A few weeks ago, Roland S.Folger, President and CEO of Mercedes-Benz Malaysia launched a talent development programme for their employees. This programme was part of their employee engagement programme which was kicked off a couple years ago. Mercedes has worked hard to create “engaged employees,” who are fully involved in, enthusiastic about their work, and acts in ways that further the organisation‘s interest
As I was listening to the excitement of Folger, and later listened to senior leader Veerappan Annamalai go through the details of the various engagement activities, it dawned on me the importance of working hard at engagement. It is easy to talk about engaged employees but it takes time, effort, processes and commitment to drive employee engagement.
Rob Marley, head of Bain & Co customer marketing and strategy practice says that there is such a strong link between engagement and customer loyalty. He believes that companies that focus on employee engagement and tackles the issue seriously stands to enjoy a substantial competitive advantage. “It doesn’t really take that much to make a huge difference,” adds Markey.
Mercedes-Benz Malaysia, in spite of his staff size, have shown real commitment and drive in this area. A key lesson for all of us is that regardless the size of our operations, employee engagement matters and we need to take time, effort and leadership commitment to make this a part of our 2014 commitment.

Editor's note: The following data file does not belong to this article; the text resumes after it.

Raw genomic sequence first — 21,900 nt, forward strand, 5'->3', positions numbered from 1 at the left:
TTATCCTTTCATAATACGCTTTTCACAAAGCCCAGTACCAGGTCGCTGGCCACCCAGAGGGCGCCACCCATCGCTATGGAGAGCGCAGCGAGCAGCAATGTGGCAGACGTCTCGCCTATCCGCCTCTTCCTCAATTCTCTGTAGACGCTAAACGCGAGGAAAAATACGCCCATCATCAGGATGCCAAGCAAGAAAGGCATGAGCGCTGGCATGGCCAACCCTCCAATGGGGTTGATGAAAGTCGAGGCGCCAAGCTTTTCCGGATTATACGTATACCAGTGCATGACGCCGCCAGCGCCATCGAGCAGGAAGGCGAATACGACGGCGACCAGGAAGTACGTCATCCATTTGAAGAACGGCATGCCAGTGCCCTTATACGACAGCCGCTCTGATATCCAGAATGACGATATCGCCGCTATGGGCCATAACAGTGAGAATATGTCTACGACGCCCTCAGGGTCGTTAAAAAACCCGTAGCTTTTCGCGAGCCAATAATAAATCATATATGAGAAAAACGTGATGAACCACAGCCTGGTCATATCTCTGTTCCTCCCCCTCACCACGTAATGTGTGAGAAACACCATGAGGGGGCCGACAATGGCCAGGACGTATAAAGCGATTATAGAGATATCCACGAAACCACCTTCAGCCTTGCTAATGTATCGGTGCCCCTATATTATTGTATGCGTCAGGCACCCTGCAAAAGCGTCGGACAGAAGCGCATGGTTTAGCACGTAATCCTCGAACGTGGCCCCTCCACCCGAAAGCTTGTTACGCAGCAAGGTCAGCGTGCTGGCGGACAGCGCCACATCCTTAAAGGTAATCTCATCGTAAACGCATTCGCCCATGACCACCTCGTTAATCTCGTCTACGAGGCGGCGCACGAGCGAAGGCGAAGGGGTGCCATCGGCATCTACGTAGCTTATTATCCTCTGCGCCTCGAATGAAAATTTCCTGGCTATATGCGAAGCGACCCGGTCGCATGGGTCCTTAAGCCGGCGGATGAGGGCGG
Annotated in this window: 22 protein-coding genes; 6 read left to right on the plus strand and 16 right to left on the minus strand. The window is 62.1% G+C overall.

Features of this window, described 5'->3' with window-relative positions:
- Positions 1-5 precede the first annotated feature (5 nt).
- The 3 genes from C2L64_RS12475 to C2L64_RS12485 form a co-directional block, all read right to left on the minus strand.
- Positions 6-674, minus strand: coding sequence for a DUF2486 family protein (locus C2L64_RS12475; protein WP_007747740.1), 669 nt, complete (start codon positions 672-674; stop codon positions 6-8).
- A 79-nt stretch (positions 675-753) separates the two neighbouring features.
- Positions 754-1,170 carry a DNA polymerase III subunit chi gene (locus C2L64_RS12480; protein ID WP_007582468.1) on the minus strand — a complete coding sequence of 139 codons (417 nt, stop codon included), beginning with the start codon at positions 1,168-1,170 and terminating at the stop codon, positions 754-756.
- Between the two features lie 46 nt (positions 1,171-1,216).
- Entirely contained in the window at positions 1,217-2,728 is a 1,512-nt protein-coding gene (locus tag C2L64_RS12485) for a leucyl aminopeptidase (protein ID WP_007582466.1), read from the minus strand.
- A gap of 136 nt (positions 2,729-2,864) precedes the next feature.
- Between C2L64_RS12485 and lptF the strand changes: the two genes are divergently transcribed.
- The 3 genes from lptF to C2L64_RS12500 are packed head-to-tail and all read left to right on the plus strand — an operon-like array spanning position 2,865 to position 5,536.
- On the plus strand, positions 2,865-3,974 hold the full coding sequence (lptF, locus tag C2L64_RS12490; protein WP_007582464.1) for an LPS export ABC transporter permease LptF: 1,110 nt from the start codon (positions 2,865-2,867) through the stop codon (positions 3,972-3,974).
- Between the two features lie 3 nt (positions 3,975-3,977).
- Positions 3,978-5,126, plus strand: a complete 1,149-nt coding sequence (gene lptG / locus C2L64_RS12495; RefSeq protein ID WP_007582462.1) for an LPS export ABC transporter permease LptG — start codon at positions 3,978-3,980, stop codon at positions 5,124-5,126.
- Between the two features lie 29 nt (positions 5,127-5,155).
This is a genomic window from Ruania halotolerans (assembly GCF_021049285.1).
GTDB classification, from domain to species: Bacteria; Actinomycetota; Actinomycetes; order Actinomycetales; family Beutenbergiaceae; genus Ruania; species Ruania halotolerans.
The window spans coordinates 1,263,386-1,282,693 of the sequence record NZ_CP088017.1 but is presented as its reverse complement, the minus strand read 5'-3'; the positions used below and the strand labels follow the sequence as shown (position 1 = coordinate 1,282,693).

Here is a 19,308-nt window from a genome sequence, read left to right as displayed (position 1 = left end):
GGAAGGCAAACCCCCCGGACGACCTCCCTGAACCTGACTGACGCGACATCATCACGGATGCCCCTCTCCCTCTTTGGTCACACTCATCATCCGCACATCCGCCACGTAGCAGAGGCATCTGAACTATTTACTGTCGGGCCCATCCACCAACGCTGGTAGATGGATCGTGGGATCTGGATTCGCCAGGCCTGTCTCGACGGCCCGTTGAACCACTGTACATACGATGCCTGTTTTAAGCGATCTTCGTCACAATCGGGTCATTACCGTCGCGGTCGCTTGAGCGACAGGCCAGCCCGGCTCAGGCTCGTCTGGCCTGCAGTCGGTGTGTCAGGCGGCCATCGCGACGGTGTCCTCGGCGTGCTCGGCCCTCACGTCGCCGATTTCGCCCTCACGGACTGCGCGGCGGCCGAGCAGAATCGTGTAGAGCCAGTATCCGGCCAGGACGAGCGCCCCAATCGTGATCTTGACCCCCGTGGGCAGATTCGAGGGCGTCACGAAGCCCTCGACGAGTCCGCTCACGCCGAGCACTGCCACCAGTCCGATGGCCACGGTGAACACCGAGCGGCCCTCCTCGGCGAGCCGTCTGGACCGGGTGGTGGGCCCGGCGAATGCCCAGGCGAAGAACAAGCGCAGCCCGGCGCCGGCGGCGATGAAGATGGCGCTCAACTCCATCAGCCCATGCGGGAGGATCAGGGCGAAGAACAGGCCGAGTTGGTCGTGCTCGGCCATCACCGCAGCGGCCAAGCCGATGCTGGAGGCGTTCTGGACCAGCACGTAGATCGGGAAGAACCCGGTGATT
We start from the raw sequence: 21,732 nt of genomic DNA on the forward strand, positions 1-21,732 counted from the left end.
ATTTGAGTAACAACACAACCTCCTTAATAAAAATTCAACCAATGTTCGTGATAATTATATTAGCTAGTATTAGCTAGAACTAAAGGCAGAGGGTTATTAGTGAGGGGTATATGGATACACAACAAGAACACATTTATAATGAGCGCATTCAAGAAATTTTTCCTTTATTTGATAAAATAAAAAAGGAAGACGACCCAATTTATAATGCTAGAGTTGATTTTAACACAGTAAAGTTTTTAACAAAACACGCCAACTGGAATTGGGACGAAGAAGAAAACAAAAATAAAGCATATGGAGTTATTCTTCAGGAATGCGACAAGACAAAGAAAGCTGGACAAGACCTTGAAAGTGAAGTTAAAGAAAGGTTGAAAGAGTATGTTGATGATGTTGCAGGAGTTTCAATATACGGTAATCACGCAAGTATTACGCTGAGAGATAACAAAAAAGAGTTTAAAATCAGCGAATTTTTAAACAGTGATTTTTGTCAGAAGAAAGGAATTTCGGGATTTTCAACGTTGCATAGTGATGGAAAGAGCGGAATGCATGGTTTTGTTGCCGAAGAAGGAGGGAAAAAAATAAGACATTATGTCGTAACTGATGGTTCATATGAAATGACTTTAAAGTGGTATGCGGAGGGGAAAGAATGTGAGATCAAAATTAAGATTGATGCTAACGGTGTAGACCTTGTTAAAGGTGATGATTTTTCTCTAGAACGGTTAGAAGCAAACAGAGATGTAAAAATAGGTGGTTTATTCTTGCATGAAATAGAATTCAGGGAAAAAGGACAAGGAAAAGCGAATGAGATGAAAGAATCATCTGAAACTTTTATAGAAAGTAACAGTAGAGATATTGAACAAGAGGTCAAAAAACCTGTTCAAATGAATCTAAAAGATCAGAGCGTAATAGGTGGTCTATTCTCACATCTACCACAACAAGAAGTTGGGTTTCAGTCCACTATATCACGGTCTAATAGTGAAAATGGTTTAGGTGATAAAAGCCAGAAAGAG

4. CITIBANK – Don’t over rely on Assumptions
This year, I had the privilege of spending some time with Citibank CEO Sanjeev Nanavati. Sanjay is always full of stories. Over lunch one day, he told me a story about his 2 kids. He asked his kids a simple question. The question goes like this:
“there were 5 frogs sitting on a ledge next to a pond. One of the frogs decided to jump into the pond. How many frogs are there left on the ledge?”
His oldest quickly answered “four”. It was a simple math question. But the younger kid paused and said “none of the frogs jumped. All 5 are still on the ledge.” What was your answer? Your answer may be zero as frogs tend to follow the leader and jump. Wrong answer! The younger child got the answer right. Why?
If you read the question again, it clearly says one frog DECIDED to jump. But it does not claim that the frog jump. We quickly made an assumption that the frog jumped leaving 4 others. Sanjay went on to remind me the dangers of assumption in business. We all make assumptions on everything we do in business.
Projections, estimates, analysis of our business, big major decisions are all made through usage of assumptions. If our assumptions are wrong, regardless how good your decision making process is, your outcome will be wrong. Sanjay reminded me that it was more important to spend time understanding what the various assumptions were as much as we spend time on making the decisions.